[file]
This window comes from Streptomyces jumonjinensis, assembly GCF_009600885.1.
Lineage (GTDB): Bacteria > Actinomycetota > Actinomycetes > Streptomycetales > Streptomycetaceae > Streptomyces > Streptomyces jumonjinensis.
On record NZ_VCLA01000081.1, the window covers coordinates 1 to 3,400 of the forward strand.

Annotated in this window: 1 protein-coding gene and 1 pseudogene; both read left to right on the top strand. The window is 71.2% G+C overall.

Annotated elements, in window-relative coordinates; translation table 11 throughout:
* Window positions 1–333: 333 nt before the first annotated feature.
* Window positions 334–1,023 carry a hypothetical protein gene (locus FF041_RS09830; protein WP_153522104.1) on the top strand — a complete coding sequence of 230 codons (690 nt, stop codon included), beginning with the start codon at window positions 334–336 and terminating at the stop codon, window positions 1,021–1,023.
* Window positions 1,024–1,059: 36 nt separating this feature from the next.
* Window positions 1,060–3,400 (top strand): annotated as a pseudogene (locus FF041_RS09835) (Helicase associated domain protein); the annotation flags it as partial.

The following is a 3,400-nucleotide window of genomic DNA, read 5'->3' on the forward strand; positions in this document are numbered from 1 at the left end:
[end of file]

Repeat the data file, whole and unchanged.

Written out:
This window comes from Streptomyces jumonjinensis, assembly GCF_009600885.1.
Lineage (GTDB): Bacteria > Actinomycetota > Actinomycetes > Streptomycetales > Streptomycetaceae > Streptomyces > Streptomyces jumonjinensis.
On record NZ_VCLA01000081.1, the window covers coordinates 1 to 3,400 of the forward strand.

Annotated in this window: 1 protein-coding gene and 1 pseudogene; both read left to right on the top strand. The window is 71.2% G+C overall.

Annotated elements, in window-relative coordinates; translation table 11 throughout:
* Window positions 1–333: 333 nt before the first annotated feature.
* Window positions 334–1,023 carry a hypothetical protein gene (locus FF041_RS09830; protein WP_153522104.1) on the top strand — a complete coding sequence of 230 codons (690 nt, stop codon included), beginning with the start codon at window positions 334–336 and terminating at the stop codon, window positions 1,021–1,023.
* Window positions 1,024–1,059: 36 nt separating this feature from the next.
* Window positions 1,060–3,400 (top strand): annotated as a pseudogene (locus FF041_RS09835) (Helicase associated domain protein); the annotation flags it as partial.

The following is a 3,400-nucleotide window of genomic DNA, read 5'->3' on the forward strand; positions in this document are numbered from 1 at the left end: